For five years, Forest Trends’ Ecosystem Marketplace and Bloomberg New Energy Finance have published the State of the Voluntary Carbon Markets Reports to shed light on trading volumes, credit prices, project types, locations, and the motivations of buyers in this market. Every year’s marketplace seems more complex than the one before, as actors continually refine their programs, businesses, and investments in search of a more perfect future – for their projects and the planet.
In 2010, suppliers that weathered the previous year’s storm of political and economic uncertainty and transacted the largest market-wide volumes (131 MtCO2e) ever tracked in this report series.Ã‚Â Success was built on a refined understanding of what turns the markets on or off.
Many voluntary buyers continued their offsetting commitments – or made new ones – after reclaiming their CSR (Corporate Social Responsibility) dollars from the recession. New buyers took the “tried-and-true” approach to investments in project types like renewable energy and with a focus on sustainable development. For other offset backers the future was in the forests. The lungs of the earth breathed life into the voluntary market in 2010 when project developers were given new tools to unlock forestry’s potential as a large-scale climate solution. The Global South took some ownership of these trends as governments, foundations, and buyers built local markets to foster domestic development and trades.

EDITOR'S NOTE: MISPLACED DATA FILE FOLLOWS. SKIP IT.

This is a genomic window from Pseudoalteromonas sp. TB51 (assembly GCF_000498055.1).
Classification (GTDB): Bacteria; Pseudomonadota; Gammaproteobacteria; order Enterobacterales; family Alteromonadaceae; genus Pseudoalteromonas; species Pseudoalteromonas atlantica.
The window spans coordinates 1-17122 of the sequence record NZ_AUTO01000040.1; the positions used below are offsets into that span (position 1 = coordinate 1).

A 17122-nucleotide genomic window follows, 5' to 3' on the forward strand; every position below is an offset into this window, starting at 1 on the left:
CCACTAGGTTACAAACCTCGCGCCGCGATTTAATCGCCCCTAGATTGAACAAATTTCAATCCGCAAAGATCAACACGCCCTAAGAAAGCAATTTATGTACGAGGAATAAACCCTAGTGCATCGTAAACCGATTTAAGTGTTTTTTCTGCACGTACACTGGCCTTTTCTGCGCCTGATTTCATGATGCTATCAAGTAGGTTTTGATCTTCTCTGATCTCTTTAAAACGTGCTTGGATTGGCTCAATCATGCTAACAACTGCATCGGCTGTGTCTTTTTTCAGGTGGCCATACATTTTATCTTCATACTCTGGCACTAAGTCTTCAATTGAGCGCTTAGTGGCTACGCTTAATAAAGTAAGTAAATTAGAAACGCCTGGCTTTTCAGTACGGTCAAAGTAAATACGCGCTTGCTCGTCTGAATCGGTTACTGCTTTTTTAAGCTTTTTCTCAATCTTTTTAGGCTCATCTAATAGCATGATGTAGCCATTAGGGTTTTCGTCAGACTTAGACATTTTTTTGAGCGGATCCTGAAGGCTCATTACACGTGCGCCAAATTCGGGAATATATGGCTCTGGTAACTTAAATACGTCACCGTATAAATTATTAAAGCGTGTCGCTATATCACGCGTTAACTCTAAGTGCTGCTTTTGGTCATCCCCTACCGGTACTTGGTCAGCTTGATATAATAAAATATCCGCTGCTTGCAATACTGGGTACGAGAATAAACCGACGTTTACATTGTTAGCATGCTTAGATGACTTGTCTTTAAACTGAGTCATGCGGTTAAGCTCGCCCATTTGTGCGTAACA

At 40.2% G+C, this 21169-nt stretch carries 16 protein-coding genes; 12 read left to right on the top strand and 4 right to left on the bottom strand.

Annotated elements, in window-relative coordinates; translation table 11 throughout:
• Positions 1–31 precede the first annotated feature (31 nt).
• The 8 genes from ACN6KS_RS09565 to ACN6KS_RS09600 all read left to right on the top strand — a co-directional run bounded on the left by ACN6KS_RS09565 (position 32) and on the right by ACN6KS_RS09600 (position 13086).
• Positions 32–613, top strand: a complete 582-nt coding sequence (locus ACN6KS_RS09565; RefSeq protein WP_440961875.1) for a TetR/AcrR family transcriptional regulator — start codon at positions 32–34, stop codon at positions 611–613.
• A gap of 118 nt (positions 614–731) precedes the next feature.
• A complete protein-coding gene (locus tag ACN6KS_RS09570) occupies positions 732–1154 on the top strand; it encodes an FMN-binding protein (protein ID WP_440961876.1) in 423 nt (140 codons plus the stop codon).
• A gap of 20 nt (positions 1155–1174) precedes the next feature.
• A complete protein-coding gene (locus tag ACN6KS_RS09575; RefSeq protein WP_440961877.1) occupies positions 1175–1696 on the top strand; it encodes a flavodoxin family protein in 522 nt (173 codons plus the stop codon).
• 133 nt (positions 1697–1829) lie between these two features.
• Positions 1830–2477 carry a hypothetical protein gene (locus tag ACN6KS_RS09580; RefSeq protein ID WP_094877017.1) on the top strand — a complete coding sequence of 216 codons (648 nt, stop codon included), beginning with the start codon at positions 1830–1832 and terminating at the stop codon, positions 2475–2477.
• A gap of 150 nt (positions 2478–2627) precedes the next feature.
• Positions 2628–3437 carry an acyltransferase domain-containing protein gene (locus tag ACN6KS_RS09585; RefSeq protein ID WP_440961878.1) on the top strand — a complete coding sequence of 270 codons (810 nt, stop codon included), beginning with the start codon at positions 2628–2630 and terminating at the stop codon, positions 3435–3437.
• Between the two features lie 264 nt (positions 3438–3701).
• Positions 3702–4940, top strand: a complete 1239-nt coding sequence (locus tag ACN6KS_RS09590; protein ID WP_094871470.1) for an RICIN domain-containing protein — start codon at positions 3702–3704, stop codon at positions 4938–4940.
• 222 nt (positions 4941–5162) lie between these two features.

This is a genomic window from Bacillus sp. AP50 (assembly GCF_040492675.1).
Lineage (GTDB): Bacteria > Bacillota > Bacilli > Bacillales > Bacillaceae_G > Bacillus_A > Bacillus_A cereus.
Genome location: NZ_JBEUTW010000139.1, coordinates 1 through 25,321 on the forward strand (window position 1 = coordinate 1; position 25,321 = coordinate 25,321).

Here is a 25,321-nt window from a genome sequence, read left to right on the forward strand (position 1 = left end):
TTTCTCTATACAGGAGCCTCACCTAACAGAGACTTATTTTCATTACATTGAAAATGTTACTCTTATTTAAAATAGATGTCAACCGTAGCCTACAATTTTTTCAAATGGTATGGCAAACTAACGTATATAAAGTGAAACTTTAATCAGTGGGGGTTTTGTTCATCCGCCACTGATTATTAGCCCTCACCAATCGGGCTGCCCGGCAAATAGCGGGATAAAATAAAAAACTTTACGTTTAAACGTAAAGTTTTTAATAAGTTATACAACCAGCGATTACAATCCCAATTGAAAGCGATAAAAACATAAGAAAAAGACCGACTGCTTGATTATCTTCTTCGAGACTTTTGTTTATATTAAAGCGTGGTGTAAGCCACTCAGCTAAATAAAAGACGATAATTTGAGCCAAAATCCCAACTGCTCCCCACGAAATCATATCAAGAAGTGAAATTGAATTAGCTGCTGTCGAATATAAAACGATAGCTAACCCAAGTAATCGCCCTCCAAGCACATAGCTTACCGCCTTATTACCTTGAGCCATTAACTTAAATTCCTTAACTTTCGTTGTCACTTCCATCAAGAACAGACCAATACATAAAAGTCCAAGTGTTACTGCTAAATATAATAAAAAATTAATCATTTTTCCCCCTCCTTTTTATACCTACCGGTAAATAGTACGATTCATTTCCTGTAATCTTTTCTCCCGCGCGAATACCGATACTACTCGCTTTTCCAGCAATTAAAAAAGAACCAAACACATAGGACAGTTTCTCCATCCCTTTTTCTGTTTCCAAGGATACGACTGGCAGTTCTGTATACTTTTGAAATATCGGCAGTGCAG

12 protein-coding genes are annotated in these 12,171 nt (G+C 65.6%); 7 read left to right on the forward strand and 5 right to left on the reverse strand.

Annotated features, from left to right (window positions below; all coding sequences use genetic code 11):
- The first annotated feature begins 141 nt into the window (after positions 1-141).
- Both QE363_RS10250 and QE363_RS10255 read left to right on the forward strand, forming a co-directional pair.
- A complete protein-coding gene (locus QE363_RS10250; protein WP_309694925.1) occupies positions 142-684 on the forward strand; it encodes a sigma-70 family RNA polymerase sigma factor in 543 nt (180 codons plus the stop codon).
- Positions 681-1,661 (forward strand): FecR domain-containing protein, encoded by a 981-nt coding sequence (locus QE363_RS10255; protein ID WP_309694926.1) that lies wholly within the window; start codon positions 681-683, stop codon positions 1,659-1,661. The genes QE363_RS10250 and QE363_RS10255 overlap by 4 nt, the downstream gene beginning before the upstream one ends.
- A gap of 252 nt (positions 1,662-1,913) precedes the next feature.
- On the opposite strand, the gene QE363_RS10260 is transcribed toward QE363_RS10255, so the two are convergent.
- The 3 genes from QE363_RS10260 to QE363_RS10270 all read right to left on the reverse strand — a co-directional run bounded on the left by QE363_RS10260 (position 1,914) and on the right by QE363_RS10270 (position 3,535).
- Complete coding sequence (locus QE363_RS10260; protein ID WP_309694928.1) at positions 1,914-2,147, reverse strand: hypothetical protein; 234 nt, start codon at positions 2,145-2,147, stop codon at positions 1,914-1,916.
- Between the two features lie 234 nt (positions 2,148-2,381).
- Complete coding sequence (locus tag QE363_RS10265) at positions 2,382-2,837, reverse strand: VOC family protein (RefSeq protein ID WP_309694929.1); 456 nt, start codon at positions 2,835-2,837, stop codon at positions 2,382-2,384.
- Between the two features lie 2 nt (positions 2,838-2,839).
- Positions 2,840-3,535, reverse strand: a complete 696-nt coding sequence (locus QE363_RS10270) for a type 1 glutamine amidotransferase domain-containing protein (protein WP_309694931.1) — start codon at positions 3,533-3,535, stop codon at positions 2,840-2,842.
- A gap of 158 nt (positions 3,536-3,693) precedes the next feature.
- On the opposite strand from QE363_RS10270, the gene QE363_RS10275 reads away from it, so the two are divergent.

The year of 2010 was a bumpy ride for suppliers in the US, where the federal government’s inability to reach a climate solution hastened the closure of the Chicago Climate Exchange (CCX) as well as several state-side trading desks. It also turned up the heat on regional markets like the emerging compliance programs in California and the Western Climate Initiative. Both of these impending markets stood as beacons for those suppliers generating pre-compliance credits.
Embracing the mantra of “what doesn’t kill us makes us stronger,” the market infrastructure turned recent years’ political and economic unknowns to their advantage. Seeing that corporate and citizen consumers were willing and able to carry the climate action torch, standards began to trial approaches to scale up their “most wanted” locally-based projects. Registries built new partnerships, alliances, and even sub-national registries in an effort to share both the risks and rewards of shifting market dynamics. In these and many other ways, suppliers of market infrastructure and carbon credits looked back on recent lessons learned to plot a future market that they hope remains resilient to change.
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